NDP attacks UCP over house leader’s ‘troubling past’
Published Sunday, April 7, 2019 5:27PM MDT
Last Updated Sunday, April 7, 2019 6:19PM MDT
The Alberta election got a little more heated on Sunday when the NDP accused the United Conservatives of hiding the “unacceptable behaviour” of Jason Kenney’s chief spokesperson Jason Nixon.
In a release, the NDP said it had documents that showed Nixon was involved in a serious incident back in 2009 involving a woman in Cremona.
The incident was reported in local media at the time and charges against Nixon were later dropped.
But now the New Democrats are again bringing up the decade-old incident and have even produced a video interviewing the complainant.
That complainant, Alison Gentry, says she encountered Nixon and four other individuals who were allegedly trespassing on her property on November 6, 2009.
In a victim impact statement filed in court Gentry said noticed the group, all of whom she said were armed, while she was patrolling her land.
Without leaving her vehicle, she informed the group that they were trespassing and there was no hunting allowed on the property.
She says the group left their guns by a fencepost and began to clear away a deer they’d shot, at which point Gentry used her cellphone to attempt to take photos of the men.
When the unnamed driver noticed, he got out of the truck and she claims he became aggressive.
“He walked up to my car door, reached through the open window, and tried to grab the phone in my right hand,” Gentry’s statement reads. “I drew my arm to the right, downward toward the e-brake, as he tried to catch my arm to flip the phone away.”
After another short exchange, another resident, Donna Maynes arrived at the scene. Maynes had been called by Gentry for help to take photos of the trespassers.
When Maynes drove closer to the group, she heard one of the men threaten Gentry.
“He said: ‘Hey, … [someone’s name] d’you want to shoot that bitch?!” the document states.
Gentry told CTV News that Nixon was charged with assault and trespassing and had to sign a peace bond, agreeing to stay away from her property.
On Sunday, Nixon denied the NDP’s characterization of the incident, calling it an “attempt by the NDP to distract from their complete failure over the last four years.”
“The allegations are a complete lie. I have statements from multiple witnesses who, were present and can confirm this is a lie.”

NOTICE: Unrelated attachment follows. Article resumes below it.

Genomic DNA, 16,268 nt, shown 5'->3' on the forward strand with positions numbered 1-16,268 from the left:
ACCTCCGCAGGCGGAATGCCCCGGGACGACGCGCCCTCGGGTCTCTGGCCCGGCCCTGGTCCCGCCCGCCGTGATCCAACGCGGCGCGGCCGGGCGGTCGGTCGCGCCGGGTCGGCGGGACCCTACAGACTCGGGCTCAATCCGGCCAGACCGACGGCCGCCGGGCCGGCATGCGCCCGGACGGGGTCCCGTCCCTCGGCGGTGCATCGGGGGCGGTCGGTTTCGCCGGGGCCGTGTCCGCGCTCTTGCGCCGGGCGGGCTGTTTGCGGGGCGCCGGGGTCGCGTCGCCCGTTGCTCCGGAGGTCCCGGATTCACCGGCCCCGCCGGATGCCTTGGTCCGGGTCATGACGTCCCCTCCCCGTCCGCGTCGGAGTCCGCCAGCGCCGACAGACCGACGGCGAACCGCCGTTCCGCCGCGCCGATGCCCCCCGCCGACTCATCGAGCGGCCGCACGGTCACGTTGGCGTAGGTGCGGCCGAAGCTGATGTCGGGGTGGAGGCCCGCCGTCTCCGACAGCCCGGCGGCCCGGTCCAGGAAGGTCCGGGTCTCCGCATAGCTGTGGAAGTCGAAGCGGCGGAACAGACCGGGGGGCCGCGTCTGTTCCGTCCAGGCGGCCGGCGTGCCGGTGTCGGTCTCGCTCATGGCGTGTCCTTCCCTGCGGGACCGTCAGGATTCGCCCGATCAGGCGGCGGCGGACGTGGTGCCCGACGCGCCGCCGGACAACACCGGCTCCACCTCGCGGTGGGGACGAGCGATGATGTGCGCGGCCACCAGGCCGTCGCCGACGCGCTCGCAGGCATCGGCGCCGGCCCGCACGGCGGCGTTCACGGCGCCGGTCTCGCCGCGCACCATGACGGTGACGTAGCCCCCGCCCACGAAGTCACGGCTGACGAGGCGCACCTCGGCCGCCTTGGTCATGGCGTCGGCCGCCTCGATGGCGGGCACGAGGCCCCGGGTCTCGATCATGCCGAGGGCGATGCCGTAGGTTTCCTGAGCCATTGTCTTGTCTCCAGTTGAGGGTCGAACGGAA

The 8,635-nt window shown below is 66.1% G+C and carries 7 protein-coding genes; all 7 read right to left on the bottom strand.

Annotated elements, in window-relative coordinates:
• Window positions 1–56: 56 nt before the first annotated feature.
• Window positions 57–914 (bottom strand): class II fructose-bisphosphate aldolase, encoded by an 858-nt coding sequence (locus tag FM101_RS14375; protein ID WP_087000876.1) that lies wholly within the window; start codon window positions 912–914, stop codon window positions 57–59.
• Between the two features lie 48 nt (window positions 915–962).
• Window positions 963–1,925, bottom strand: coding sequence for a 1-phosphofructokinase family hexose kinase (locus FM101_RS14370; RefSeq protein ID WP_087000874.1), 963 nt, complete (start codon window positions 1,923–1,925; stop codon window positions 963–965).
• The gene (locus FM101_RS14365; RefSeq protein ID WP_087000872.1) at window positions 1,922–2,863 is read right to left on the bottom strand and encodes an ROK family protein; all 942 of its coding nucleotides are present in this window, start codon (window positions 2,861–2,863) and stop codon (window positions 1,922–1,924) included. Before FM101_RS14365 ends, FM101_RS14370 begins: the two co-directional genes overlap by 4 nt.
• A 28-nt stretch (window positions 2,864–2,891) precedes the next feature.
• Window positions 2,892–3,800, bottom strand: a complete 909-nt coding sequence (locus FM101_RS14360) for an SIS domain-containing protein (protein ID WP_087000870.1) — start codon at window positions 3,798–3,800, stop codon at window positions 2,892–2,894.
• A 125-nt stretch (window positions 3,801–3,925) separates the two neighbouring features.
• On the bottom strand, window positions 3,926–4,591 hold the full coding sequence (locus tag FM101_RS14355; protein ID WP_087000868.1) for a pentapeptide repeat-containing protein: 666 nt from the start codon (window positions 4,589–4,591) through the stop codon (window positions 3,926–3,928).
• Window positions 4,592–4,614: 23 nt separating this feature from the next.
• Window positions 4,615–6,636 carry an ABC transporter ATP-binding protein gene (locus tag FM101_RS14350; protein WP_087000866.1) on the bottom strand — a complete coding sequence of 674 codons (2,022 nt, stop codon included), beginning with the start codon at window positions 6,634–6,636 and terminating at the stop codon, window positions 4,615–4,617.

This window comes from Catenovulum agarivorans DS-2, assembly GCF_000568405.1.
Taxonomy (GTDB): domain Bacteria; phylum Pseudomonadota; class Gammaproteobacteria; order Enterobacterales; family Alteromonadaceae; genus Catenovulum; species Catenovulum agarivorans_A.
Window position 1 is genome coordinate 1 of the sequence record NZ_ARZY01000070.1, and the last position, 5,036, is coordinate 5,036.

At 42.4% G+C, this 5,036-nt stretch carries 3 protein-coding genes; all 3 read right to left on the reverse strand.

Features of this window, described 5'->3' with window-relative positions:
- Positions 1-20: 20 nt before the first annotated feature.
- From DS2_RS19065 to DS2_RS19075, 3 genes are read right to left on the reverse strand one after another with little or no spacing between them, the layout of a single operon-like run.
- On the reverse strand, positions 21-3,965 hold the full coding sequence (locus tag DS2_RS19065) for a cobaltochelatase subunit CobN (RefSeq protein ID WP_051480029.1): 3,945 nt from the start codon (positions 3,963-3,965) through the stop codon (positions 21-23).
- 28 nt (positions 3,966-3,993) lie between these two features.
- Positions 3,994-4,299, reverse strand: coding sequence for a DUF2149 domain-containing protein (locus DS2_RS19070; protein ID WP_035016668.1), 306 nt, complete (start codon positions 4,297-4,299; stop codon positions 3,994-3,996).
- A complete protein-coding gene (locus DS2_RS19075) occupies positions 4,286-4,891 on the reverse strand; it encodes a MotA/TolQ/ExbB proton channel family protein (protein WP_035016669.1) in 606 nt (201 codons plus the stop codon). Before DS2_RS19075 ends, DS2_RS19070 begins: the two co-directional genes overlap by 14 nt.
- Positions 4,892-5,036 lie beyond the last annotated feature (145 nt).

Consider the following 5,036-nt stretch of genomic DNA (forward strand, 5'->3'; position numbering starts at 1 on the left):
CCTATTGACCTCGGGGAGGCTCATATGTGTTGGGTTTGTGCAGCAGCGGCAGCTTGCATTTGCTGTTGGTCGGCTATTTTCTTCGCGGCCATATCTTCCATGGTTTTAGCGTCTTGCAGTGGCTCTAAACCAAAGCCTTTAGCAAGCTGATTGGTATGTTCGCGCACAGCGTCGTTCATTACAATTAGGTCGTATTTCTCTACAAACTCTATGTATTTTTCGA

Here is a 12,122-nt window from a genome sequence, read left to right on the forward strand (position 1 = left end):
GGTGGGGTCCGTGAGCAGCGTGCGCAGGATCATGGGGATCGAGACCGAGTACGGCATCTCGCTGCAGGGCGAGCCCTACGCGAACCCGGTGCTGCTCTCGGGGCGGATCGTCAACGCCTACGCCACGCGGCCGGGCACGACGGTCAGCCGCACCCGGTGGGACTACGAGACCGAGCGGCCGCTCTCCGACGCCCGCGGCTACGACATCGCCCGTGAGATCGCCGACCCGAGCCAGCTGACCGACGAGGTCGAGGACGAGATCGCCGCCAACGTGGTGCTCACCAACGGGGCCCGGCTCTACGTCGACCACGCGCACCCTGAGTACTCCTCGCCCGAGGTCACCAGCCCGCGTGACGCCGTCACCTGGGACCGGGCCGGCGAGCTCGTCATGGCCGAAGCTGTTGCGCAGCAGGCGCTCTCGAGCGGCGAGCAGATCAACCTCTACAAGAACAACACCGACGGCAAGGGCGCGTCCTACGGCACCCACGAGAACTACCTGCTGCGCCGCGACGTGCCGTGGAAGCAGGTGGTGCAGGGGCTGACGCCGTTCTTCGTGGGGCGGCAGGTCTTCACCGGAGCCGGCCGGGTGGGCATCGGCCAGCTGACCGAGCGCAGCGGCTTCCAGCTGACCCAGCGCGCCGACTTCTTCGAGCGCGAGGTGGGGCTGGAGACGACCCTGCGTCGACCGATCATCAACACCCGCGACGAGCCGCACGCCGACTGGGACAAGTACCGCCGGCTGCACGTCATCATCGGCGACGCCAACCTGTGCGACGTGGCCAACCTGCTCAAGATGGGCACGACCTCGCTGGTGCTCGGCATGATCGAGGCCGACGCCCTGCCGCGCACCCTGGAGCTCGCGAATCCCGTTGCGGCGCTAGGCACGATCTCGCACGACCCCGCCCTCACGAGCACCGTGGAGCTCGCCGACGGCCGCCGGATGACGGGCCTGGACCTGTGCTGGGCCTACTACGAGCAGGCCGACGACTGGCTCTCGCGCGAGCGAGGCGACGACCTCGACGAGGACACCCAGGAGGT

He went on to allege Gentry was the aggressor in the situation and he was only there to pick up his son.
“Ms. Gentry was extremely upset. She made some threatening remarks about people coming to deal with us. I asked if that was a Fish and Wildlife officer, she said ‘No’. I chose to put my 12-year-old son in the truck and drive him to meet with Fish and Wildlife authorities.”
Nixon added the charges against him were dropped and he never had to pay $2,000 as per the terms of the peace bond.
“The courts withdrew that. So there is no doubt that Ms. Gentry made those claims over a decade ago. But also there's no doubt that the witnesses that were at that scene say that did not take place, and what Ms. Gentry is saying is a lie. As a result of that, the courts withdrew those from the process.”
Nixon says he was glad to sign a peace bond because it was merely an agreement not to go anywhere near Gentry’s property, not an admission of guilt.
“We did deny the allegation and the courts withdrew the charges.”
He says the situation was also widely covered in the media and he informed leaders of the Wildrose about it when he was elected in 2015 and again when he joined the UCP.
In a statement, the UCP called the NDP’s ploy “gutter politics” and says Nixon has never been convicted of a crime.
“As has been previously reported, Ms. Gentry’s allegations resulted in a charge of common assault against Mr. Nixon. That charge was withdrawn by the Crown in 2011,” the statement read.
(With files from Chris Epp)